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Review: Peranbu

Film: Peranbu

Director: Ram

Cast: Mammootty, Sadhana, Anjali and others

Music:  Yuvan Shankar Raja

Cinematography: Theni Eswar

If a list of the finest Tamil films to have ever been made is released, Peranbu will find a place in it.

Director Ram’s latest offering, Peranbu, is in a league of its own – primarily because of the important message it seeks to put across and the fine manner in which such a delicate topic has been handled.

The film works for several reasons but the most important reason of them is given out, right at the start of the film itself.

The story begins with Mammootty’s character saying, “I am narrating my story to you to let you all know what blessed lives you lead.”

That is the truth– pure, unadulterated and simple. Peranbu leaves you with a sense of gratitude. For as humans, we have this tendency to compare our lives with those that we know of. We tend to feel blessed when we see those around us having to handle problems that are a lot more complicated than ours. In turn, it makes us utter a prayer of gratitude to God. It renews hope and strength in us and reinforces the thought that we are a lot more blessed than them. Peranbu’s story is so moving and its protagonists’ difficulties so agonizing that you will feel blessed for the lives you lead and grateful that you do not find yourself in a position similar to the one that the lead character of this film finds himself in.

So, what is Peranbu all about?  Peranbu tries to showcase the difficulties of a single parent trying to raise a spastic child. The difficulties double if the parent is a male and the child is a female. It compounds and spirals out of control once the child enters adolescence.

Most of us, until this day, assume that disability has a direct bearing on biological needs. We believe that a disabled person automatically experiences a loss in regular biological needs and that includes sexual needs as well. The fact is that it is not so.

Ram does not showcase the problems of a single parent or the problems faced by spastic children. He also touches on several other issues like the real estate mafia and the ruthless manner in which they go about to get what they want.

He talks about the miserable and difficult lives transgenders lead. All of these are showcased as one single story – a story told in 12 different chapters. The biggest point that Ram makes is that Nature has different characteristics but its most important characteristic is that it is full of love.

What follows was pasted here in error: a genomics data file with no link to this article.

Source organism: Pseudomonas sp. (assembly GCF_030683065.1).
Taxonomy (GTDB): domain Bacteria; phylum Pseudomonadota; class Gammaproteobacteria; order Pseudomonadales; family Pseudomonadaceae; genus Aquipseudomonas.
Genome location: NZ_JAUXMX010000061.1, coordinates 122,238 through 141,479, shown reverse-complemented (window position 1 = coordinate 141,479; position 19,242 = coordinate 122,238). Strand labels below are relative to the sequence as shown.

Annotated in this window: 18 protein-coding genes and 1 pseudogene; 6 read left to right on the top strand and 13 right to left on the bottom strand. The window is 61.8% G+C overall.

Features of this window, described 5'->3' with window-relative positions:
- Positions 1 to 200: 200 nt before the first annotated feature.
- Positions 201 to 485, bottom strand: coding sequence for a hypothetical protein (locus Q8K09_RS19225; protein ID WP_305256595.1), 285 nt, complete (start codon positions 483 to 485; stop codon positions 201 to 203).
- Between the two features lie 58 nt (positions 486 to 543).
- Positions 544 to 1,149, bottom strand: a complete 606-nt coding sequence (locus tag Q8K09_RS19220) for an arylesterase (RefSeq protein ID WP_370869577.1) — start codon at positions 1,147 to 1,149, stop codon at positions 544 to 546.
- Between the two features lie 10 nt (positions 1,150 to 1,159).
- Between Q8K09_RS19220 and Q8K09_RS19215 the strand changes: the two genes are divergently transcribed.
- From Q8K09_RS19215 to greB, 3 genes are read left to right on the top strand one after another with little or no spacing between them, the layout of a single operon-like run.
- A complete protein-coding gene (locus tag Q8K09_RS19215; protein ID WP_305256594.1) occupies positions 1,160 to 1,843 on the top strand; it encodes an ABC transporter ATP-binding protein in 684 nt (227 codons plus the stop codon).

The very fact that Ram has chosen to make a film of this kind deserves a special round of appreciation. Not many directors would choose to pick a topic like this to make a film. Only someone who has absolute command over his narration and filmmaking skills can choose to pick a plot like this and make a film out of it. For even if a small aberration had occurred, what came across as a moving tale, could have easily turn into an unpleasant, ugly and obscene film. Ram, with his masterful narration, delivers an adorable, heartwarming tale that impresses on every front.

The film has Mammootty coming up with a measured performance. Neat, compact and effective, Mammotty, who has handled far more difficult characters than this role, has no qualms in delivering his role to the satisfaction of both the director and the audience.

The biggest challenge must have been for the girl, who plays his daughter Paapa in the film. Sadhana, who has already worked with Ram in his earlier film, comes up with a sterling performance as a spastic child to steal hearts.  She has no dialogues, has to assume a cringing posture in every scene that she appears and also showcase her emotions only with her facial expressions.  Despite all of these constraints, she comes up with a fine performance that leaves you stunned and overwhelmed.

Anjali, who too has worked with director Ram before, plays a role that she has never before played. Her performance is a delight to watch in this film.

On the technical front, Yuvan Shankar Raja seems to have gained mastery over silence as he has over music, just like his dad Ilayaraaja. One does not know if this is something he has inherited or whether this is an acquired skill – whatever be the case, it is bound to make him an even more loved music director.

Theni Eswar’s visuals are so stunning and so appropriate that they reinforce  the thought that Ram is trying to put across. There is oneness of thought between the cinematographer and the director that it looks like it is the same mind that is giving instructions to two bodies. Delightful is one way you can describe his work in this film.

On the whole, Peranbu is what it’s title says – full of kindness and love! Go, experience it!








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